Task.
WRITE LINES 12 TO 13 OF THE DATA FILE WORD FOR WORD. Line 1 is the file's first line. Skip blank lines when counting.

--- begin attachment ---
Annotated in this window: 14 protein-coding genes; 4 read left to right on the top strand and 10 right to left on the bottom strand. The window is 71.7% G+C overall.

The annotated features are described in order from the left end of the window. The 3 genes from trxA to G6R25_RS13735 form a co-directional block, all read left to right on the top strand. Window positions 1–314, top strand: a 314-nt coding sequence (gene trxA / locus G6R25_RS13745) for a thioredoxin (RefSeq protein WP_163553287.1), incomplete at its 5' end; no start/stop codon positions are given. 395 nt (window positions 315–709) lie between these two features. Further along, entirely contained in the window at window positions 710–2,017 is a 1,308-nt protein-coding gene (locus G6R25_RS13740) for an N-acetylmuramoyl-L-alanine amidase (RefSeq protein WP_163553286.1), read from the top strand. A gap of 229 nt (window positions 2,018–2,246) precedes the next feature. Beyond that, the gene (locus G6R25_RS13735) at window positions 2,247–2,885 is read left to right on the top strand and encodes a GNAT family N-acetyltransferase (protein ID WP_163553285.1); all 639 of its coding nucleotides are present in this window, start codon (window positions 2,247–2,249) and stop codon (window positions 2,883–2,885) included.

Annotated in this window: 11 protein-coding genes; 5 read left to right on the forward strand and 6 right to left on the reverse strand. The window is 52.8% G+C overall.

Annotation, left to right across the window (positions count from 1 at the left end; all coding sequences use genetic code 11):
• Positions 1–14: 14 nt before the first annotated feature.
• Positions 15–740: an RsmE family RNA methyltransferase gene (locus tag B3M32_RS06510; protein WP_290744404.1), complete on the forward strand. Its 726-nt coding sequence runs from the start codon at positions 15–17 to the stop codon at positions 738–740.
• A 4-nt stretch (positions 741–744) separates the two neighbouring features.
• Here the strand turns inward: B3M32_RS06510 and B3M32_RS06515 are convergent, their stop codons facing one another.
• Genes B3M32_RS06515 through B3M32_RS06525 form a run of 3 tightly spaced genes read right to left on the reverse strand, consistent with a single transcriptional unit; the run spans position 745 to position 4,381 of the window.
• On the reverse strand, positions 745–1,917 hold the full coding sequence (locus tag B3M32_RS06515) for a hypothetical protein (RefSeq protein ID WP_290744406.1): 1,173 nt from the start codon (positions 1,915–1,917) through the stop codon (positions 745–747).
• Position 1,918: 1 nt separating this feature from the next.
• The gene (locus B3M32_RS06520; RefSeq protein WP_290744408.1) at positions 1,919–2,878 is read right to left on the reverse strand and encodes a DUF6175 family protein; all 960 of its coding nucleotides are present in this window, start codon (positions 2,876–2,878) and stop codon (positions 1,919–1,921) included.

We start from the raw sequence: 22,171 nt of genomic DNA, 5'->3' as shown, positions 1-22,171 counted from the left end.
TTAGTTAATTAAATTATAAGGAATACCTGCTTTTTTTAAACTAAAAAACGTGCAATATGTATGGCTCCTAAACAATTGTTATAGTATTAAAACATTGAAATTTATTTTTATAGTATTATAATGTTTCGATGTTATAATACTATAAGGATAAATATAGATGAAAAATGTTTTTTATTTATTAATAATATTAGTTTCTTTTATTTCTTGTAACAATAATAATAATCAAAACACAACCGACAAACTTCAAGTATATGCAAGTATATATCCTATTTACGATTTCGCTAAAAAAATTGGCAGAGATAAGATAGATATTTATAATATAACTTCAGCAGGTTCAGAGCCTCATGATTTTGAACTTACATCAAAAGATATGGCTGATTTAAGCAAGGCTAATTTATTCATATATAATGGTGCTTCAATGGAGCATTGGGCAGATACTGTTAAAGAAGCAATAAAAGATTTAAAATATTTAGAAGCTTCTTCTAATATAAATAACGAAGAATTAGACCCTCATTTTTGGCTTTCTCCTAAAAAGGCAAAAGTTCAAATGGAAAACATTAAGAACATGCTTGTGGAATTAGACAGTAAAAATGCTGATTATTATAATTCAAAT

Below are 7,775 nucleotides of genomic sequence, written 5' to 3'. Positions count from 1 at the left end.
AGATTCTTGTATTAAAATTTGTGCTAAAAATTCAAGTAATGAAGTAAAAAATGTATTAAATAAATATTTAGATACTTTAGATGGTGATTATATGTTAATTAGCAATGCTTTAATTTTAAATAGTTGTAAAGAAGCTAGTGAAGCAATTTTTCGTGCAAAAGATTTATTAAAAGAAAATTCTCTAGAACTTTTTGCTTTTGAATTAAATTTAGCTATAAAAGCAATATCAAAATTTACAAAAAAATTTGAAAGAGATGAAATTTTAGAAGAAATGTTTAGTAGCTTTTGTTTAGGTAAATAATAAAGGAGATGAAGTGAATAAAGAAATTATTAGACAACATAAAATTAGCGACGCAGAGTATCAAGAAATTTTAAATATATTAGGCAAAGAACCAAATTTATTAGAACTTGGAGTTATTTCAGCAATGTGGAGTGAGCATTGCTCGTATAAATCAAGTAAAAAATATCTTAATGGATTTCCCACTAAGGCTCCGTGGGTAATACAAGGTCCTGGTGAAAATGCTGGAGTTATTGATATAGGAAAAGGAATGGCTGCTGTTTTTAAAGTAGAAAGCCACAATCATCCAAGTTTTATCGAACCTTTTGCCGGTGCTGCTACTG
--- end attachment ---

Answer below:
• The gene (locus B3M32_RS06520; RefSeq protein WP_290744408.1) at positions 1,919–2,878 is read right to left on the reverse strand and encodes a DUF6175 family protein; all 960 of its coding nucleotides are present in this window, start codon (positions 2,876–2,878) and stop codon (positions 1,919–1,921) included.

We start from the raw sequence: 22,171 nt of genomic DNA, 5'->3' as shown, positions 1-22,171 counted from the left end.